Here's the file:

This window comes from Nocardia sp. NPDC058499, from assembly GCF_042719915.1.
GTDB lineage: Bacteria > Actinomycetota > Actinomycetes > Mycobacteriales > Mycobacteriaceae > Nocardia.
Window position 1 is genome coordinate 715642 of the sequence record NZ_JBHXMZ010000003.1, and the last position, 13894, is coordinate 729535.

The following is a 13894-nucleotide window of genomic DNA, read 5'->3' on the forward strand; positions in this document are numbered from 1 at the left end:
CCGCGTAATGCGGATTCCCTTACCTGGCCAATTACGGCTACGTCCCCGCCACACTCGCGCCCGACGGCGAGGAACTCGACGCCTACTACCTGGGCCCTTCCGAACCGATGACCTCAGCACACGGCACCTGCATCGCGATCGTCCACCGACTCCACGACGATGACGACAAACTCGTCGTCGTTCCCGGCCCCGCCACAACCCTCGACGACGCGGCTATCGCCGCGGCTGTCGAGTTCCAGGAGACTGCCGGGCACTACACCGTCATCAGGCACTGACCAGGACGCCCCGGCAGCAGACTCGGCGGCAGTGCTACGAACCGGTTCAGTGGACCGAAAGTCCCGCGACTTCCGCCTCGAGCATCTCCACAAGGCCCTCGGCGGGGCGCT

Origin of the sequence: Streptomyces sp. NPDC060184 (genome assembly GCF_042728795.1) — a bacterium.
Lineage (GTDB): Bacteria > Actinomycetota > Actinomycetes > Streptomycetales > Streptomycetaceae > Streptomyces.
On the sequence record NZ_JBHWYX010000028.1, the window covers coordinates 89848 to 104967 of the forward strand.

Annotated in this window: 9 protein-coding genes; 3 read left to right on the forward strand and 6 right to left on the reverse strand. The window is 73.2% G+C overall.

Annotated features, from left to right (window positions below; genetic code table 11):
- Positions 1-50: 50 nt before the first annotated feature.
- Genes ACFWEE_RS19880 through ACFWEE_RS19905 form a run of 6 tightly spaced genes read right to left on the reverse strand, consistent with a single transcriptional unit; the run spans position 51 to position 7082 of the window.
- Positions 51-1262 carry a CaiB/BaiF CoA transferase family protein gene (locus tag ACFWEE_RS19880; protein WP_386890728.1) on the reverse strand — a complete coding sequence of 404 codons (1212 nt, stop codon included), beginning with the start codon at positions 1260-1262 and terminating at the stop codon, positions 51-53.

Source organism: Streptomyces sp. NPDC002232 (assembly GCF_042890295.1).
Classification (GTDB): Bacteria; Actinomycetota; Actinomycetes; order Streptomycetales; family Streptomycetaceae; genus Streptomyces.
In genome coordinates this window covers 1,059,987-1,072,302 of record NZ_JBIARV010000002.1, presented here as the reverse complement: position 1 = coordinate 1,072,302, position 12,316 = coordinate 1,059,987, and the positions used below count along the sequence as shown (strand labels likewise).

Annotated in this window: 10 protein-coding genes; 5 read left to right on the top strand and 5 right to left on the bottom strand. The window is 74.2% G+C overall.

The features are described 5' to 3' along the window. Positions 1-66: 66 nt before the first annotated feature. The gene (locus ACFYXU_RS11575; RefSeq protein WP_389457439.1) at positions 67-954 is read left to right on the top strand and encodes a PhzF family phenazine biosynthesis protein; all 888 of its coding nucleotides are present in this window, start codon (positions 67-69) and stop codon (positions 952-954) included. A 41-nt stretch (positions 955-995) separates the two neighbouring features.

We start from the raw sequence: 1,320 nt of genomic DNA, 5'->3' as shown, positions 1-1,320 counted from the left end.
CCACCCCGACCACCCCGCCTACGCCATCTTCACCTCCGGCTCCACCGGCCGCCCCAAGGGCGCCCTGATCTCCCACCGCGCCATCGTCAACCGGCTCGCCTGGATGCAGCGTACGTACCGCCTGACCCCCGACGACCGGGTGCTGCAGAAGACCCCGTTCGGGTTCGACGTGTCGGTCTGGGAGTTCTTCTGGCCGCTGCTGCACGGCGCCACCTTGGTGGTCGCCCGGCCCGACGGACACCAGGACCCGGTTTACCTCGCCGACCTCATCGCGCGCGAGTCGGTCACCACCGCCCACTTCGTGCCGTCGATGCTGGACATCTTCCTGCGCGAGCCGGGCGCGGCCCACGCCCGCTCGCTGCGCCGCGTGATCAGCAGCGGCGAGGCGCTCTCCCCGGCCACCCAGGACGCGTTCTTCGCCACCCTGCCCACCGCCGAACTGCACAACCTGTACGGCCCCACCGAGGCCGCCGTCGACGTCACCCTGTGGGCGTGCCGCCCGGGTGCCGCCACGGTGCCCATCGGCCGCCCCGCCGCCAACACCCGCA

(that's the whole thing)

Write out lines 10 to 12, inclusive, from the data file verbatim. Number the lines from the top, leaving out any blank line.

Annotated features, from left to right (window positions below; genetic code table 11):
- Positions 1-50: 50 nt before the first annotated feature.
- Genes ACFWEE_RS19880 through ACFWEE_RS19905 form a run of 6 tightly spaced genes read right to left on the reverse strand, consistent with a single transcriptional unit; the run spans position 51 to position 7082 of the window.